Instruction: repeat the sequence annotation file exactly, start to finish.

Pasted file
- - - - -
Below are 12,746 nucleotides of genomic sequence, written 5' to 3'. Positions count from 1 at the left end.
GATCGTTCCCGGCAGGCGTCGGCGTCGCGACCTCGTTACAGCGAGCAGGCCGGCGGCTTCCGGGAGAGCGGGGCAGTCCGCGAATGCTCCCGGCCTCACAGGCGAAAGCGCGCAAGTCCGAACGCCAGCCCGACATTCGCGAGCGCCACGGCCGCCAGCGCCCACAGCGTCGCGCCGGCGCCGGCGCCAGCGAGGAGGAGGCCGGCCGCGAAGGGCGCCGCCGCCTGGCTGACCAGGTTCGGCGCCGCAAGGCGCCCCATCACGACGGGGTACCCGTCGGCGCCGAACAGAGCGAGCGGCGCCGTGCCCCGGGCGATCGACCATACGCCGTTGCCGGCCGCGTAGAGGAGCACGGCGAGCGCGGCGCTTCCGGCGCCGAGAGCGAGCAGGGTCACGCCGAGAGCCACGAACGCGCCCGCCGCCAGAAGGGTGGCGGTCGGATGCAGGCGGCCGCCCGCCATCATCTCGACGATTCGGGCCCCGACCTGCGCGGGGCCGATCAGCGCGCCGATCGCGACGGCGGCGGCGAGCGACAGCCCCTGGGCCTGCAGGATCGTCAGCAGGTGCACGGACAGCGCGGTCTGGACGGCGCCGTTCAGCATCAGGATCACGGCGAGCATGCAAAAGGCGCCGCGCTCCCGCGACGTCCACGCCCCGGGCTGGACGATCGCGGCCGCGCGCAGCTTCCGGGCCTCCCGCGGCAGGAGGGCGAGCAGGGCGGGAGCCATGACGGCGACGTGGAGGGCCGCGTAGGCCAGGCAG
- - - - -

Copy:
Below are 12,746 nucleotides of genomic sequence, written 5' to 3'. Positions count from 1 at the left end.
GATCGTTCCCGGCAGGCGTCGGCGTCGCGACCTCGTTACAGCGAGCAGGCCGGCGGCTTCCGGGAGAGCGGGGCAGTCCGCGAATGCTCCCGGCCTCACAGGCGAAAGCGCGCAAGTCCGAACGCCAGCCCGACATTCGCGAGCGCCACGGCCGCCAGCGCCCACAGCGTCGCGCCGGCGCCGGCGCCAGCGAGGAGGAGGCCGGCCGCGAAGGGCGCCGCCGCCTGGCTGACCAGGTTCGGCGCCGCAAGGCGCCCCATCACGACGGGGTACCCGTCGGCGCCGAACAGAGCGAGCGGCGCCGTGCCCCGGGCGATCGACCATACGCCGTTGCCGGCCGCGTAGAGGAGCACGGCGAGCGCGGCGCTTCCGGCGCCGAGAGCGAGCAGGGTCACGCCGAGAGCCACGAACGCGCCCGCCGCCAGAAGGGTGGCGGTCGGATGCAGGCGGCCGCCCGCCATCATCTCGACGATTCGGGCCCCGACCTGCGCGGGGCCGATCAGCGCGCCGATCGCGACGGCGGCGGCGAGCGACAGCCCCTGGGCCTGCAGGATCGTCAGCAGGTGCACGGACAGCGCGGTCTGGACGGCGCCGTTCAGCATCAGGATCACGGCGAGCATGCAAAAGGCGCCGCGCTCCCGCGACGTCCACGCCCCGGGCTGGACGATCGCGGCCGCGCGCAGCTTCCGGGCCTCCCGCGGCAGGAGGGCGAGCAGGGCGGGAGCCATGACGGCGACGTGGAGGGCCGCGTAGGCCAGGCAG